What men's pants tell us about money

What men’s pants tell us about money: Rupal Patel and Jack Meaning, the Bank of England employees who have produced a very readable guide to economics

  • Alan Greenspan said in a recession, men put off buying new underclothes
  • Head of U.S. Federal Reserve used this as a guide to the economy’s performance 
  • Bank of England employees, Rupal Patel and Jack Meaning, have created their own guide to economics 

CAN’T WE JUST PRINT MORE MONEY? 

by Rupal Patel and Jack Meaning (Cornerstone £14.99, 320pp)

When Alan Greenspan was head of the U.S. Federal Reserve (America’s equivalent of the Bank of England), he liked to keep an eye on men’s underwear. 

Or rather, we should be clear, on sales of men’s underwear. He knew that in a recession, men tend to put off buying new underclothes. Greenspan used the figures as an indication of how well the economy was performing. 

He was my kind of economist, relying more on common sense than complicated graphs. 

Some of us disagree with the description of economics as ‘the dismal science’, not because it’s not dismal, but because it’s not a science. 

Alan Greenspan said in a recession, men put off buying new underclothes. The Head of U.S. Federal Reserve used this as a guide to the economy’s performance

In fairness to Rupal Patel and Jack Meaning, the Bank of England employees who have produced this very readable guide to economics, they’re suitably modest about the subject’s reach. Economic models can never be perfect, they say, but that doesn’t mean the models aren’t useful. 

As Salvador Dali said, you should ‘have no fear of perfection — you’ll never reach it’. Patel and Meaning freely admit that of the last 153 recessions around the world, economists failed to predict 148. 

And the book contains some great facts. Inflation in Zimbabwe was so bad in 2009 that the country started printing a $100trillion note — and it still wasn’t enough for a bus fare.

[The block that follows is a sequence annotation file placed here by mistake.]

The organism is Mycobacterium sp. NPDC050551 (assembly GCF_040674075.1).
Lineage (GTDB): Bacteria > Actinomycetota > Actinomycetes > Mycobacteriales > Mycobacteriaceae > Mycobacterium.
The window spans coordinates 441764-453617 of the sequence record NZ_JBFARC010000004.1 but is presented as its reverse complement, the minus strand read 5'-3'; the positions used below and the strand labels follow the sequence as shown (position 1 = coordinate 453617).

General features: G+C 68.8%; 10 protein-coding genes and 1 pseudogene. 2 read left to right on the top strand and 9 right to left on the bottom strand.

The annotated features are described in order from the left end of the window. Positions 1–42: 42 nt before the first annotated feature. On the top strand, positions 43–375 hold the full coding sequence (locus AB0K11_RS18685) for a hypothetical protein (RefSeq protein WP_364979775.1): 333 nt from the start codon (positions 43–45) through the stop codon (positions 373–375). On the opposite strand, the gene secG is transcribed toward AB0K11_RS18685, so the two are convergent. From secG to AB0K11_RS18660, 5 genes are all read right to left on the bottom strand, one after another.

In the early 2000s, some U.S. prisoners used mackerel as currency. Sadly, the book doesn’t explain why this particular commodity found favour, but it’s a useful reminder that anything can be used as money if everyone places their trust in it. 

Prisoners are well known for using cigarettes, while some will remember Fletch in the TV sitcom Porridge with his Cadbury’s Fruit ’n’ Nut. As recently as 2009, in some parts of Italy you could use huge wheels of Parmesan as the deposit for a loan. 

There are some nice jokes, too, like the line about a socially adept economist being one who, when they’re talking to you, stares at your shoes rather their own. As entertaining as the book is, though, it did remind me why I’m so wary of economics. Partly it’s the SOBOs (Statements Of the Bleeding Obvious), and the love of jargon. 

CAN’T WE JUST PRINT MORE MONEY? by Rupal Patel and Jack Meaning (Cornerstone £14.99, 320pp)

The ‘substitution effect’, for example. This is economists’ name for the fact that when something becomes cheaper, people will start buying it and stop buying more expensive alternatives. You don’t say! 

As so often with academics, you get the feeling that just because they’ve named something, they think they invented it. But my specific problem with this book is that the organisation for which the authors work thinks the answer to the question in the title is ‘yes’. 

Since the 2007-8 financial crash, the Bank of England has, as the book puts it, ‘created almost £1trillion of new money and used it to buy things in the economy’. 

Patel and Meaning are careful to point out that you can go too far with ‘quantitative easing’ (the trendy new name for ‘printing money’). Delivering a wheelbarrow full of still-damp £50s to every person in the country would be irresponsible. 

You do worry, however, that all the clever lingo and flashy spreadsheets might blind some people to the basic truth that money isn’t wealth. Money only symbolises wealth, and so a country should only print enough of it to reflect actual growth that has actually occurred in the actual economy. 

Let’s hope the Old Lady of Threadneedle Street understands more about inflation than Zimbabwe did. 

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